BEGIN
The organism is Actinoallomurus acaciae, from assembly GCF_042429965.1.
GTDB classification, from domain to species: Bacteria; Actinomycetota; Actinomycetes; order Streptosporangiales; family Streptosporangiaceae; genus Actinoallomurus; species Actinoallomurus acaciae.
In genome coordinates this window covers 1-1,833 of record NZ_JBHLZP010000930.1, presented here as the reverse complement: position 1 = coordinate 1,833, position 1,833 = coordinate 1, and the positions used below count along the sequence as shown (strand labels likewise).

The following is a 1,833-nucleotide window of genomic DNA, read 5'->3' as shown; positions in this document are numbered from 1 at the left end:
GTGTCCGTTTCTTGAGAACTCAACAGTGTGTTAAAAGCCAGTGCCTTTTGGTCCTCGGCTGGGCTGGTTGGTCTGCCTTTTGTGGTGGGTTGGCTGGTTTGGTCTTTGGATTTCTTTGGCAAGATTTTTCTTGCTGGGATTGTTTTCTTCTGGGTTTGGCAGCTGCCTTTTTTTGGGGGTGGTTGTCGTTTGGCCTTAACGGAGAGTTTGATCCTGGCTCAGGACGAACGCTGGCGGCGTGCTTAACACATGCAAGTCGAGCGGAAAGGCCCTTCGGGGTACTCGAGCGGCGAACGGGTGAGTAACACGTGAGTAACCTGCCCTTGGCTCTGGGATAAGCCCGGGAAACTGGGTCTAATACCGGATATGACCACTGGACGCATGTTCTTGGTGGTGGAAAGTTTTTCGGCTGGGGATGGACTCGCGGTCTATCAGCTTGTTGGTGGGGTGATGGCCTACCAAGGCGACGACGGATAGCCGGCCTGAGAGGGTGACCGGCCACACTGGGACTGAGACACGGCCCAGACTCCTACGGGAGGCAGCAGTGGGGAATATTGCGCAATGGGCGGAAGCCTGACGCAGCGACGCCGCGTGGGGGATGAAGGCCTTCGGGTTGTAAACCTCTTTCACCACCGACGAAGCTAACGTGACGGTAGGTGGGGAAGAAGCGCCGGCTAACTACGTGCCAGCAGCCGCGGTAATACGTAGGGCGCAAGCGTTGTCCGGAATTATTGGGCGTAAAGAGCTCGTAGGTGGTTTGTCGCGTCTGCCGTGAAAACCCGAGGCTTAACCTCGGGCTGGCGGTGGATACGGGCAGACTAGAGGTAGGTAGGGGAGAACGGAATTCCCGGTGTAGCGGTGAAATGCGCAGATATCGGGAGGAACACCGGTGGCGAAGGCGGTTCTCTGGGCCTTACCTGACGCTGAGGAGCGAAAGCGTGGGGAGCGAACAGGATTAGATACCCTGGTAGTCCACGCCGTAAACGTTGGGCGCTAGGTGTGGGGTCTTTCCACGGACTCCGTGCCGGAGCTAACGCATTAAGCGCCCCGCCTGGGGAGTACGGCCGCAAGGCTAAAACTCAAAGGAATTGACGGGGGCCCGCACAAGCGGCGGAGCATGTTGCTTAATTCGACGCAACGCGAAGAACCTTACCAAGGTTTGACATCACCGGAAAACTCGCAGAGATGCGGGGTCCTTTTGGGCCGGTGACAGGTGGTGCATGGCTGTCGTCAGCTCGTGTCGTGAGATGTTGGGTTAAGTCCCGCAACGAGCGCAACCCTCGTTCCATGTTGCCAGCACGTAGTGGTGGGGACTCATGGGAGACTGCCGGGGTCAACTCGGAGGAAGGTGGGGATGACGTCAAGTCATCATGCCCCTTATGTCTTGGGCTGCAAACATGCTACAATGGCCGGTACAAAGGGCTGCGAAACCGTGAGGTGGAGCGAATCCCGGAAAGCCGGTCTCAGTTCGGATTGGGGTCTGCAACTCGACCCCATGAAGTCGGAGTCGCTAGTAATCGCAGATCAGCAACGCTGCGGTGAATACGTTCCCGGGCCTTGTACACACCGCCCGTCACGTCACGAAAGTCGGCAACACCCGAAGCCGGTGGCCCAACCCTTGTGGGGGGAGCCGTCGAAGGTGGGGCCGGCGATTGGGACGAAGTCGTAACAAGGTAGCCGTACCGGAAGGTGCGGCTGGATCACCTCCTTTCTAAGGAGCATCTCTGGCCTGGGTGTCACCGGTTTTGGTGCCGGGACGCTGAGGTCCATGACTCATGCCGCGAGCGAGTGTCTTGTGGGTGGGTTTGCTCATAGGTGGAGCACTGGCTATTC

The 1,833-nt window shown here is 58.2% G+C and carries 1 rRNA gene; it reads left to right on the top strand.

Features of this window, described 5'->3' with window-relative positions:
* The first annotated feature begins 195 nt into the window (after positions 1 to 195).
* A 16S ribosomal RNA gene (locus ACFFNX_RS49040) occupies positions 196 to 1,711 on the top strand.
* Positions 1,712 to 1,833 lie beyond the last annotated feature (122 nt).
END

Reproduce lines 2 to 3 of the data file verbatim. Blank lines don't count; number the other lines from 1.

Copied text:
GTDB classification, from domain to species: Bacteria; Actinomycetota; Actinomycetes; order Streptosporangiales; family Streptosporangiaceae; genus Actinoallomurus; species Actinoallomurus acaciae.
In genome coordinates this window covers 1-1,833 of record NZ_JBHLZP010000930.1, presented here as the reverse complement: position 1 = coordinate 1,833, position 1,833 = coordinate 1, and the positions used below count along the sequence as shown (strand labels likewise).